If you are in the United States and in the liquefied natural gas (LNG) business, you are probably a little uncomfortable. The single export facility in Alaska ran out of natural gas and the 12 import facilities have no business. The U.S. is flooded with natural gas and there is no chance anyone will need to import LNG for a long time.
Just a few years ago, experts warned that the U.S. was running out of natural gas. It seemed clear the nation would need to import a lot of it, and the only way to import natural gas from distant sources is by ship. Logically, several forward-thinking executives decided to build LNG import facilities and tie those facilities to the nation's natural gas pipeline system.
Twelve import terminals were constructed to accept LNG, store it, regasify it and reconvert it to natural gas. Seven are in the Gulf of Mexico and five are spread across the Atlantic Coast. Eleven more have been approved by the federal government and are ready for construction.
In all likelihood, none of the 11 will be constructed. The experts who warned the country it was running out of natural gas did not consider the vast amounts of shale gas available in Marcellus, Utica, Antrim, New Albany, Avalon-Bone Spring, Hilliard-Baxter, Monterey and the dozen other shale gas plays located throughout the lower 48 states.
Those experts also were unaware of all the shale gas in neighboring Canada. It turns out that Canada has at least eight separate shale plays with reserves in place totaling 1,380 trillion cubic feet. Unlike in the U.S., a significant proportion of Canada's shale gas is located in the western provinces.
With all this natural gas suddenly appearing on the market, the 12 import facilities currently operating in the U.S. will sit idle for a long time. Owners like Cheniere (LNG) and Dominion Resources (D) have come to the realization that they suddenly have stranded assets in their LNG import terminals.
Cheniere and Dominion believe they can recover some of their pipeline, storage facility and loading assets if they add liquefaction capabilities at existing sites. This additional investment would allow them to reuse previously stranded assets and reverse the flow of natural gas.
This process is not as simple as it appears. First, Cheniere or Dominion must secure multi-decade offtake agreements to hedge their multi-billion investments in new liquefaction equipment, or speculate. Speculation is what got them into this mess.
Second, the U.S. has significant economic challenges to export LNG:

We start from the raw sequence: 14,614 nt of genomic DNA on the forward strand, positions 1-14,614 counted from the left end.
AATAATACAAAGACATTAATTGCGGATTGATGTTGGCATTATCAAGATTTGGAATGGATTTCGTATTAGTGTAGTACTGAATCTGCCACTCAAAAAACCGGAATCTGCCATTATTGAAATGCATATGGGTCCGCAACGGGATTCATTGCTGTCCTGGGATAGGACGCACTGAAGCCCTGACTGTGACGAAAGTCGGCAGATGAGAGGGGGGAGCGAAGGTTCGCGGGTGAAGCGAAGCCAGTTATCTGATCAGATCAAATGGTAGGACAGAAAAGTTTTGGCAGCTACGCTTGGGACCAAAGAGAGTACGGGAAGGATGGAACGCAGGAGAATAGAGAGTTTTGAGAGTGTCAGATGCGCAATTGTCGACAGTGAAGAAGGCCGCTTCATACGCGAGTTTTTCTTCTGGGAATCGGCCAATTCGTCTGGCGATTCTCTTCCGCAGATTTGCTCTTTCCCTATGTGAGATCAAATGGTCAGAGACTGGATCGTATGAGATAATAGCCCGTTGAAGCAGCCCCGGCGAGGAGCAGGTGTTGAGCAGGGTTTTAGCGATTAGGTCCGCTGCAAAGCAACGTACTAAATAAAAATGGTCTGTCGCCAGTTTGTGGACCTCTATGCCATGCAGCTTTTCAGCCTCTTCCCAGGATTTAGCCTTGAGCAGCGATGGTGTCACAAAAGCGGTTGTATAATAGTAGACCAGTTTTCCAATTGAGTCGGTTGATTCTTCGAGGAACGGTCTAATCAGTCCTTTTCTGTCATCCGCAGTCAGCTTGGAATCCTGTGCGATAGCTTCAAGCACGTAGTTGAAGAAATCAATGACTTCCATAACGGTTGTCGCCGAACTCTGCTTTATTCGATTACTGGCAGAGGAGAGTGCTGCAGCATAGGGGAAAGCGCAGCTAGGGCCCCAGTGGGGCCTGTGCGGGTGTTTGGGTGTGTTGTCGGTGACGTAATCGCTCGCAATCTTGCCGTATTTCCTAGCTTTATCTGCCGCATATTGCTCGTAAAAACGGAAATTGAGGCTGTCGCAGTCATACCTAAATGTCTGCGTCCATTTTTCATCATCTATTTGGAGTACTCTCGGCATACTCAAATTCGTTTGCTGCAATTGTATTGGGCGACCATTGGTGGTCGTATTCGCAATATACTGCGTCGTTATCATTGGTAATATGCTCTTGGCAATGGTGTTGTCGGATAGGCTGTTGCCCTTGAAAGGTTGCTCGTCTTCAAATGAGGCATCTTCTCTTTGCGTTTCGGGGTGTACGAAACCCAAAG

- The discovery of shale gas is not just a U.S. phenomenon, it's worldwide.
- From a feedstock and LNG production perspective, the U.S. can never be a cost leader.
- From a transportation and delivery perspective, the U.S. can never be a cost leader.
- LNG cannot compete with traditional pipeline gas.
Some European utilities may switch from nuclear power to gas-fired power plants. That switch may create additional demand for natural gas, but that demand can be met with new shale gas recently discovered in Europe. Like the U.S., Europe has discovered vast amounts of shale gas. Also, Europe already has a diversity of other suppliers, including one from the world's cost leader, Qatar. Added to that diversity is a proposed $10 billion Nabucco Pipeline, which would deliver traditional natural gas from the Caspian region nonstop to Europe.
The big LNG market is not Europe; it's Asia. Except for Alaska, the U.S. has no LNG capabilities on its West Coast, so most LNG exports must originate from the Gulf and East coasts. This means U.S. LNG must travel longer distances and traverse more costly routes. Cost leadership for transportation is impossible.
The other problem for U.S. exporters is the potential competition for Asian business. Russia has vast amounts of traditional natural gas located on its Pacific coastline. Australia also has major discoveries that are being developed by Shell (RDS.A). Qatar and Iran sit on the world's largest gas field. All of these wells are traditional gas plays, none use costly fracking, all are located near the customer, and all enjoy lower cost profiles.
Finally, unlike crude oil, natural gas is not an internationally priced commodity (yet). Cheniere and Dominion must acquire natural gas at Henry Hub prices or higher. They also must pay more to convert their natural gas into LNG.
Foreign producers have a completely different cost structure all along the value chain. If there is a price war, U.S. gas is likely to be the first casualty.